The Duterte administration is losing control over the Philippine economy and the poorest Filipinos are suffering for this, research group IBON said upon the release of the August inflation rate. The greatly accelerating inflation is only the latest in a series of bad economic news about the economy’s so-called fundamentals.
The Philippine Statistics Authority (PSA) reported that the headline inflation rate in August 2018 accelerated to 6.4% or its highest in almost a decade from 5.7% in July. This is more than double the 2.6% inflation in August 2017.
Inflation was highest in alcoholic beverages, tobacco and narcotics at 21.6% year-on-year but inflation also worsened among food and non-alcoholic beverages, especially vegetables (19.2%), corn (12.6%), and fish (12.4%). Meanwhile, from July to August 2018, steepest inflation occurred in vegetables (4.9%) and rice (2.1%).
IBON said that the rapid rise in food prices hits poor families the worst because food takes up a greater portion of their expenditure compared to higher income families. The bottom 30% income group spends 59.7% of their expenditures on food, compared to just 30% for the upper 70% income group based on the 2015 Family Income and Expenditure Survey.
IBON estimates that the poorest six deciles of Filipino families with monthly incomes ranging from Php7,724 to Php21,119 have suffered income losses of around Php1,455 to Php3,781 due to inflation from January to August this year.
Other indicators of macroeconomic fundamentals are no better, IBON said. The high August inflation comes on the heels of second quarter gross domestic product (GDP) growth which was the slowest in 12 quarters, the peso falling to its lowest in 13 years, first semester remittance growth the slowest in 17 years, trade and balance of payments deficits the worst in the country’s history, and gross international reserves (GIR) that are the lowest in 9 years.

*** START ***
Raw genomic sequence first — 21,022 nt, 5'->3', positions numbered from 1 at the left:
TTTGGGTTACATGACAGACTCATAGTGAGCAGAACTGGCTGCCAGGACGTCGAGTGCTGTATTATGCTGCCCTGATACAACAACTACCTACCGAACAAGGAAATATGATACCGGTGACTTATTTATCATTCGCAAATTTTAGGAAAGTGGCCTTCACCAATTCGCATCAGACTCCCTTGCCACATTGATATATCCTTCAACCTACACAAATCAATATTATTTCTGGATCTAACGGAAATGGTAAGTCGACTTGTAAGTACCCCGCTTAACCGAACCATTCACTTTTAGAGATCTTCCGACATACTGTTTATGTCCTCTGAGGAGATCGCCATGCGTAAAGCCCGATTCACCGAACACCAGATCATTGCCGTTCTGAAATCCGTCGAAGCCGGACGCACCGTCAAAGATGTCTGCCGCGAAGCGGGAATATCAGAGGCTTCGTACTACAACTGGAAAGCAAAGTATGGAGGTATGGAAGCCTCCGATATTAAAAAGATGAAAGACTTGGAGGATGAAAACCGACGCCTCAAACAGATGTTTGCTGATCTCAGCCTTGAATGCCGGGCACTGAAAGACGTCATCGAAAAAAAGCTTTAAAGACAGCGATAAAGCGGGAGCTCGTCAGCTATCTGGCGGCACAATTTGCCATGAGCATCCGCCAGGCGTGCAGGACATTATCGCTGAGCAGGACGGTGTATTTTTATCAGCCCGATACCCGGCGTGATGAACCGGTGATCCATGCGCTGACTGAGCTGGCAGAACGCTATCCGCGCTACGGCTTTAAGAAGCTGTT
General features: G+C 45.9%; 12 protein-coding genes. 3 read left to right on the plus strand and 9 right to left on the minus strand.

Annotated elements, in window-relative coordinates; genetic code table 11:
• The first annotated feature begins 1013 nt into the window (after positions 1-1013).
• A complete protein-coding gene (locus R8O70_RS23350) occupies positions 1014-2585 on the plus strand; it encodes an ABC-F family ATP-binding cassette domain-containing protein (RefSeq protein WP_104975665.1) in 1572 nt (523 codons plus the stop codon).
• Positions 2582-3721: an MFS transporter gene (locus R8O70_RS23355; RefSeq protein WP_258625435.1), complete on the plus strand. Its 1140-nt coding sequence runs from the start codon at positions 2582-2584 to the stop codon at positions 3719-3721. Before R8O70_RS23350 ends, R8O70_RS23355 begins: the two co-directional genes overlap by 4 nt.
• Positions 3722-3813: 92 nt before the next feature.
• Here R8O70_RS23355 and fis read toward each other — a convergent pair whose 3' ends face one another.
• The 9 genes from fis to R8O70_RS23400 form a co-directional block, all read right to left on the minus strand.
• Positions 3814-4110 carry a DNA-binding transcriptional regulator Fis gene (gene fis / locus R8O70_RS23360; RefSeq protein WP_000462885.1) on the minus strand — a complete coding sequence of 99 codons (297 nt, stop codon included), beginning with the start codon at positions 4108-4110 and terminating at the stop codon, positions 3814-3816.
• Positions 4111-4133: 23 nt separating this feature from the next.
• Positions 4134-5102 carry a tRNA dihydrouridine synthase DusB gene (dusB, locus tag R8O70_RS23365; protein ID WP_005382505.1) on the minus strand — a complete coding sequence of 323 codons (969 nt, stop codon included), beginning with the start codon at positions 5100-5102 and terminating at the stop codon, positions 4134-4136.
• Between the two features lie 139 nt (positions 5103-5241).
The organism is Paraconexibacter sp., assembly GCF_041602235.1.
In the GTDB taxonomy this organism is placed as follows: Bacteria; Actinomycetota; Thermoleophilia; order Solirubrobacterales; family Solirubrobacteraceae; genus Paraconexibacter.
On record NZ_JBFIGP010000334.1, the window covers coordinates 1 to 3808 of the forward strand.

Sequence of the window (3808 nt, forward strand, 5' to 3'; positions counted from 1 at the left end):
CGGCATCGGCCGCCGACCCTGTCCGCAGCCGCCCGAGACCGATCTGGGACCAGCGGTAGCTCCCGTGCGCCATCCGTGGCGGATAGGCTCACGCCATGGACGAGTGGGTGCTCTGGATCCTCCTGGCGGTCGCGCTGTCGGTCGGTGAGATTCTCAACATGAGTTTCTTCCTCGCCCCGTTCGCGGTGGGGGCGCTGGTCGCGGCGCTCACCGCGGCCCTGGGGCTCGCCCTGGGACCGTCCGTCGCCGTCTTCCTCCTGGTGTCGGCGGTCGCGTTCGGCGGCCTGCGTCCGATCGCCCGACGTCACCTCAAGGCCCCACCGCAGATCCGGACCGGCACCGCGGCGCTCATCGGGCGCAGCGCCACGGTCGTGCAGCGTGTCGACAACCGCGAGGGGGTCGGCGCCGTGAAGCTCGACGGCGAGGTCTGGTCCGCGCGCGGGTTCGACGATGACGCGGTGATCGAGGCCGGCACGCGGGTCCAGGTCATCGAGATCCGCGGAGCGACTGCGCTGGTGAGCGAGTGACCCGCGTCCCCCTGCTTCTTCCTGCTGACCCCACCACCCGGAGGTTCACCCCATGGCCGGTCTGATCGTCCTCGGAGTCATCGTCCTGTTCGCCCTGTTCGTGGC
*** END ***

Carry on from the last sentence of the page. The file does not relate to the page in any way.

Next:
IBON added that the more rapid inflation means that prices are higher than ever and will remain high even if inflation tapers off in the coming months as government projects. The government needs to become more decisive in addressing increasingly unaffordable goods and services. Immediate and longer term measures can be taken.
The most immediate is to stop implementation of the TRAIN law and particularly its inflationary consumption taxes, IBON stressed. This will not arrest inflation completely but it will take away the most recent inflationary pressure that is also the one most directly within the government’s control. The government can also consider price controls, said the group. The president has the authority to impose price controls not just in the case of calamities but also when there is illegal price manipulation and if prices of basic commodities are already deemed at unreasonable levels.
The long-term solution however, IBON underscored, is to strengthen domestic agriculture and Filipino industry. These are essential to provide cheaper food, goods and services in the domestic market. This will also lessen imports and lower pressure on the peso to depreciate. The group also said that another solution is to reverse the privatization or commercialization of water, power, education and health to take away the profit premium making these services more expensive.
These are steps that the Duterte administration’s economic managers hinder due to their stubborn adherence to failed neoliberal policies, said IBON.###